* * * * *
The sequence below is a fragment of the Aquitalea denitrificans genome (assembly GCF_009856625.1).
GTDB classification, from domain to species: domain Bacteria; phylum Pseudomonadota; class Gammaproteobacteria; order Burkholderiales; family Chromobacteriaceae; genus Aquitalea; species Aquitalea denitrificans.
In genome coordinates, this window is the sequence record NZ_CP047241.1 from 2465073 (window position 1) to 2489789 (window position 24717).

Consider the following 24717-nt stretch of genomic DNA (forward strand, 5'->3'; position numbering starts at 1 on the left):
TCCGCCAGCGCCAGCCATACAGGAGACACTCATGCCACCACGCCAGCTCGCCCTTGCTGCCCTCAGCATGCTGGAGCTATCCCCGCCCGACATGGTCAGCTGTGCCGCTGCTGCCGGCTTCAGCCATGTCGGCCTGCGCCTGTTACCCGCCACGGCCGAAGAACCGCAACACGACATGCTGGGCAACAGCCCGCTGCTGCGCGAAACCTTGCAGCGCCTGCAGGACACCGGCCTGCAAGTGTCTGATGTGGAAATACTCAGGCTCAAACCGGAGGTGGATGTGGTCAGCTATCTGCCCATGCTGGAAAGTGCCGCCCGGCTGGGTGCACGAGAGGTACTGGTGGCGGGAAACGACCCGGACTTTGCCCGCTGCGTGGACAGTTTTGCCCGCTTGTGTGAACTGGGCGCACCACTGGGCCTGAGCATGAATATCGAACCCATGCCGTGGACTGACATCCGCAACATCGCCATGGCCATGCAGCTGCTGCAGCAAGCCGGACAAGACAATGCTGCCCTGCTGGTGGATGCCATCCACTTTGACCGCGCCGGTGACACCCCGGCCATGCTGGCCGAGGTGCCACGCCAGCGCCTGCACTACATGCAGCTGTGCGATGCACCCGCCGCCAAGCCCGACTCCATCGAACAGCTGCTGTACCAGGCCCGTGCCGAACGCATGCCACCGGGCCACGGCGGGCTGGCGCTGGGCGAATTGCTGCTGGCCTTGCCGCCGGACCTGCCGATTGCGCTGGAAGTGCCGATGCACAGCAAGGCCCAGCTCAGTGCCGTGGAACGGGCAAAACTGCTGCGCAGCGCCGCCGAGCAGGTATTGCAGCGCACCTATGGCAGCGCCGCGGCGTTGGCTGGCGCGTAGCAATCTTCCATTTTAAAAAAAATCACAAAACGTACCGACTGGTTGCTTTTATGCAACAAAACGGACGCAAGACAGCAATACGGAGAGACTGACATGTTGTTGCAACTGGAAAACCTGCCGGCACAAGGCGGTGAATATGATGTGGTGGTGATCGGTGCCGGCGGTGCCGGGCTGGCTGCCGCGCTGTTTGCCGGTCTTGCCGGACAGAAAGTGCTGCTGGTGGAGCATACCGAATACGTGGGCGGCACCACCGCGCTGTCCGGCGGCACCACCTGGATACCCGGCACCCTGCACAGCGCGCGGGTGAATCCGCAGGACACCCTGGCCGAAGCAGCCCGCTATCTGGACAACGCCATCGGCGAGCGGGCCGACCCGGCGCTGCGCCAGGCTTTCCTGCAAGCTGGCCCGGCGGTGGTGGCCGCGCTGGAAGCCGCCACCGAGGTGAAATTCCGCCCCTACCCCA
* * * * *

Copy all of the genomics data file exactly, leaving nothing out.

The sequence below is a fragment of the Aquitalea denitrificans genome (assembly GCF_009856625.1).
GTDB classification, from domain to species: domain Bacteria; phylum Pseudomonadota; class Gammaproteobacteria; order Burkholderiales; family Chromobacteriaceae; genus Aquitalea; species Aquitalea denitrificans.
In genome coordinates, this window is the sequence record NZ_CP047241.1 from 2465073 (window position 1) to 2489789 (window position 24717).

Consider the following 24717-nt stretch of genomic DNA (forward strand, 5'->3'; position numbering starts at 1 on the left):
TCCGCCAGCGCCAGCCATACAGGAGACACTCATGCCACCACGCCAGCTCGCCCTTGCTGCCCTCAGCATGCTGGAGCTATCCCCGCCCGACATGGTCAGCTGTGCCGCTGCTGCCGGCTTCAGCCATGTCGGCCTGCGCCTGTTACCCGCCACGGCCGAAGAACCGCAACACGACATGCTGGGCAACAGCCCGCTGCTGCGCGAAACCTTGCAGCGCCTGCAGGACACCGGCCTGCAAGTGTCTGATGTGGAAATACTCAGGCTCAAACCGGAGGTGGATGTGGTCAGCTATCTGCCCATGCTGGAAAGTGCCGCCCGGCTGGGTGCACGAGAGGTACTGGTGGCGGGAAACGACCCGGACTTTGCCCGCTGCGTGGACAGTTTTGCCCGCTTGTGTGAACTGGGCGCACCACTGGGCCTGAGCATGAATATCGAACCCATGCCGTGGACTGACATCCGCAACATCGCCATGGCCATGCAGCTGCTGCAGCAAGCCGGACAAGACAATGCTGCCCTGCTGGTGGATGCCATCCACTTTGACCGCGCCGGTGACACCCCGGCCATGCTGGCCGAGGTGCCACGCCAGCGCCTGCACTACATGCAGCTGTGCGATGCACCCGCCGCCAAGCCCGACTCCATCGAACAGCTGCTGTACCAGGCCCGTGCCGAACGCATGCCACCGGGCCACGGCGGGCTGGCGCTGGGCGAATTGCTGCTGGCCTTGCCGCCGGACCTGCCGATTGCGCTGGAAGTGCCGATGCACAGCAAGGCCCAGCTCAGTGCCGTGGAACGGGCAAAACTGCTGCGCAGCGCCGCCGAGCAGGTATTGCAGCGCACCTATGGCAGCGCCGCGGCGTTGGCTGGCGCGTAGCAATCTTCCATTTTAAAAAAAATCACAAAACGTACCGACTGGTTGCTTTTATGCAACAAAACGGACGCAAGACAGCAATACGGAGAGACTGACATGTTGTTGCAACTGGAAAACCTGCCGGCACAAGGCGGTGAATATGATGTGGTGGTGATCGGTGCCGGCGGTGCCGGGCTGGCTGCCGCGCTGTTTGCCGGTCTTGCCGGACAGAAAGTGCTGCTGGTGGAGCATACCGAATACGTGGGCGGCACCACCGCGCTGTCCGGCGGCACCACCTGGATACCCGGCACCCTGCACAGCGCGCGGGTGAATCCGCAGGACACCCTGGCCGAAGCAGCCCGCTATCTGGACAACGCCATCGGCGAGCGGGCCGACCCGGCGCTGCGCCAGGCTTTCCTGCAAGCTGGCCCGGCGGTGGTGGCCGCGCTGGAAGCCGCCACCGAGGTGAAATTCCGCCCCTACCCCA